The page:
Discussion in 'Debate & Marathon Threads Archive' started by TeacherGrl7, Jun 9, 2007.
Jun 10, 2007
A tumbler is a tall drinking glass-- the kind that would fit a good part of a can of soda.
At the end of my 1st year teaching gr. 3, after 9 years teaching 2nd. and the students let me know they'd prefer the fat pencils. I'm going to give it a try. Those shavings are a pain, and the sharpeners are a distraction to those kids who don't care to listen. How do you sharpen the fat ones?
Our school supplies a class set of pencils to each class each month. I trade them to any student for any pencil they have in their desk. Those stubby, chewed up pencils are the resource for those irresponsible students. I think I'll do away with the desk sharpeners, though. What a mess!
Who would think pencils could create such dialog? The decisions we teachers have to make! No wonder we're exhausted at the end of the day/year!
Happy summer, everyone!
Pencils are so much cheaper before school starts. I think it makes more sense to ask ahead of time when the teacher knows they'll all get them (and if they're at home they'll be lost). If a teacher does community supplies that's the way to go.
I have to say that my kids were horrible with pencils this year. I use to do community supplies to make sure we had enough to last us the entire school year, but had to change that with this years class. We were almost out by winter break and I had to request a new supply (we started the year with 36 pencils each or 864 altogether). How do 24 kids go through 800 pencils in three months? I too think they ate them.
Around January, I went to a new system because kids were biting them, ripping off the erasers, or sharpening both ends. It made me very angry. So now, I give out 2 pencils every three weeks or so. I write the students number on the end by the eraser. If the pencils are found on the floor, the students generally return them. Students are responsible for keeping them sharpened. They are only allowed to sharpen their pencils when I'm not teaching. I like this system because those students who are responsible and don't destroy their pencils don't have to use the nasty ones.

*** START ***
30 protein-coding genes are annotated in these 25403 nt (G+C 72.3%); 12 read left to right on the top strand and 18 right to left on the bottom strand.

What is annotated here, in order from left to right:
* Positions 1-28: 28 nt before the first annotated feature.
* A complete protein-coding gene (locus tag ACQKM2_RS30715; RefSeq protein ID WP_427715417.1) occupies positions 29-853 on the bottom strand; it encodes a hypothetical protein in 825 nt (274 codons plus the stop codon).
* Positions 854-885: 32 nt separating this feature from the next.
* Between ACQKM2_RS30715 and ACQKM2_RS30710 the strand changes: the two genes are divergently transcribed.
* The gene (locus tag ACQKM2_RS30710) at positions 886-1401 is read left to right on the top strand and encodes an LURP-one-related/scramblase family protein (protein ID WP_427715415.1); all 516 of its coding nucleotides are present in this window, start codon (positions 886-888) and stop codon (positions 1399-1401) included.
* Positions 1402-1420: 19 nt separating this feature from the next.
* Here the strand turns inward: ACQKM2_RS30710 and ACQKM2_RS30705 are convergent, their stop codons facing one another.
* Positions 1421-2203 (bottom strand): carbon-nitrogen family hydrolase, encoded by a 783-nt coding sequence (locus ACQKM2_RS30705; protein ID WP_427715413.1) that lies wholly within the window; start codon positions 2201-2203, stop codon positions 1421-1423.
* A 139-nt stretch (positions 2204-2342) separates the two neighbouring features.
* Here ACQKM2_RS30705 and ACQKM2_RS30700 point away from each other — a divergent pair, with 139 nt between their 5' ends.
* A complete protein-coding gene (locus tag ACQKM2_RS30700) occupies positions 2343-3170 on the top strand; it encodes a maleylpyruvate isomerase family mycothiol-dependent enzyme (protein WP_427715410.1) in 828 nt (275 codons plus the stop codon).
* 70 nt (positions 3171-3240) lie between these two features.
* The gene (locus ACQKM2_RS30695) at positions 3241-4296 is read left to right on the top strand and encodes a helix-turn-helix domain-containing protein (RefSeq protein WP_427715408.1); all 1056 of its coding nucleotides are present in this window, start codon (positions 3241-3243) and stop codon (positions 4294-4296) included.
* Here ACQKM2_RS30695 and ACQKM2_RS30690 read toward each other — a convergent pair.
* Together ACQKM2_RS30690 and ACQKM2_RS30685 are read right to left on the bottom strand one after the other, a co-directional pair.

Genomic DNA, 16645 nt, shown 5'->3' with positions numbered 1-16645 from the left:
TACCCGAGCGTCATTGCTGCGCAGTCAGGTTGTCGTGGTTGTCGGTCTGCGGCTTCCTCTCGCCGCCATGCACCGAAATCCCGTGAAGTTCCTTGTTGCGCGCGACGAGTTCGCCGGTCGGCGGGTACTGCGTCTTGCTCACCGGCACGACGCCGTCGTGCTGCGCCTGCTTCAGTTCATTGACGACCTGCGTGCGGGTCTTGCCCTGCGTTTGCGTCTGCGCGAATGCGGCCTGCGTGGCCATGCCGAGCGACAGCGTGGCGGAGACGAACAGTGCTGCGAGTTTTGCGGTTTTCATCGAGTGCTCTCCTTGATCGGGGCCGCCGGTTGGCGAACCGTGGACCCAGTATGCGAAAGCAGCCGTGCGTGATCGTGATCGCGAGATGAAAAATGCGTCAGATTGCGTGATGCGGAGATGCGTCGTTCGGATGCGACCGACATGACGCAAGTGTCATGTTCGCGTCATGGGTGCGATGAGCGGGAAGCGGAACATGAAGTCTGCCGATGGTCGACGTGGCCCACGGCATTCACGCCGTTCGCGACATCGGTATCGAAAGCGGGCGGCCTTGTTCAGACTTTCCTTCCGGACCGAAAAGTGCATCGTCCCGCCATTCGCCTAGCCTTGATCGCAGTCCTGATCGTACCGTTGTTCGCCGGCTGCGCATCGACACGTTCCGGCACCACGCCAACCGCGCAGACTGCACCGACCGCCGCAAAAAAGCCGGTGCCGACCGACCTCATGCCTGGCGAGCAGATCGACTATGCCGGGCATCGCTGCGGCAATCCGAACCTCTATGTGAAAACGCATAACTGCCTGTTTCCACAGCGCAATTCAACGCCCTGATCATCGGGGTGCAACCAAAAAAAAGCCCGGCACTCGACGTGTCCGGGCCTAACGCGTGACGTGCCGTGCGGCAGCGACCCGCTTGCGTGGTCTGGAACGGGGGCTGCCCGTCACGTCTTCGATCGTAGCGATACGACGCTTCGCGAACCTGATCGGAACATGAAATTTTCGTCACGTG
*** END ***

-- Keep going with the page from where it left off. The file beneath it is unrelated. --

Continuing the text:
So far as other supplies, I don't give back the extra stuff. Maybe I should...I just never really thought about it. I carry the supplies over to the following school year and we use them. I only really have notebook paper, glue sticks, kleenex, and some baby wipes left. We tend to use up everything else.
The glasses I used were similar to this. Actually my nephew used a drill to put the holes in. After the first year I actually attached them to the desk with an O-ring so that they could remove them and dump the trash.
Oh, and I DETEST those personal sharpeners. They aren't allowed in my room. It never fails that they get dropped and make a mess everywhere. They also eat their pencils alive by using those.
Yep 7th graders hate those giant kinder pencils, my class last year would bring little tiny nubs of pencils to avoid borrowing the big ones! I have even thought of hooking a large flower on the end of my borrow pencils, at least I would know who has one. I expect my students to bring their own, and I sell pencils to those that forgot them, ten cents a piece which is barely enough to buy a new box to sell.
However requiring 72 pencils seems a bit nuts to me.....I have 4 kids to get supplies for that would be 288 pencils, just for the kids and none for my classroom! YIKES
I bought an electric pencil sharpener that has three different sizes. Really fat, medium, and normal size pencil.
Haha this thread reminded me of my school days. My mom made me write my first, middle and last name (23 characters in all) on EVERY pencil, pen and crayon I bought for school. I remember one day in third grade or something, a kid yelled, (insert my full name here), You dropped your Red crayon!
I guess her method worked, but it was NOT easy writing on those things!
Jun 11, 2007
You poor thing! Once in awhile someone comes in with every little item labeled. But the mothers do it for them. I find it incedible that any mother can find the time to do such a thing. I know I never could!
The is the first year for Prep (4 and a half year olds to 5 year olds) in Queensland, Australia and I do have community supplies. The parents are charged a levy to cover the cost of pencils, felt tips, twist up crayons, glue, glue sticks, scrap books, sticky tape, etc. I have to say it has worked very well this year. I ordered the stationery supplies and got the good quality pencils and crayons I wanted. All parents paid the levy and I did not have what happened last year, happen this year. That is a mixture of cheap pencils that break, have poor quality colour pigment and other pencils that were the recommended ones.
I specifically teach how to twist the crayons so that it is not long and they break it (although I can fix these ones). I teach them to listen for the 'click' with the felt tip pens so they don't dry out.
By the way, when I went to school in the UK (late 60s to early 70s) we did not have to supply anything at all. It was all supplied by the Education department which gave each teacher a budget per child. It is still that way as my sister in law is a teacher and laments at how difficult it is to get supplies for the amount the Education Department has budgeted.
I don't ask for pencils, I buy tons of boxes of golf pencils at the beginning of the year (they are cheap) and just use those.
That way the kids won't erase through papers!
I'm a first year teacher this year and I just recieved a copy of the supply list so that I could know what my students were asked to bring... each child has to bring in 6 boxes of pencils... if each box contains 12, that's 72 pencils, but what if the parents buy a box of 24, then that's 144 pencils... geeze.... not looking forward to trying to store all of those somewhere. maybe i'll put them in a plastic container on top of my cabinets...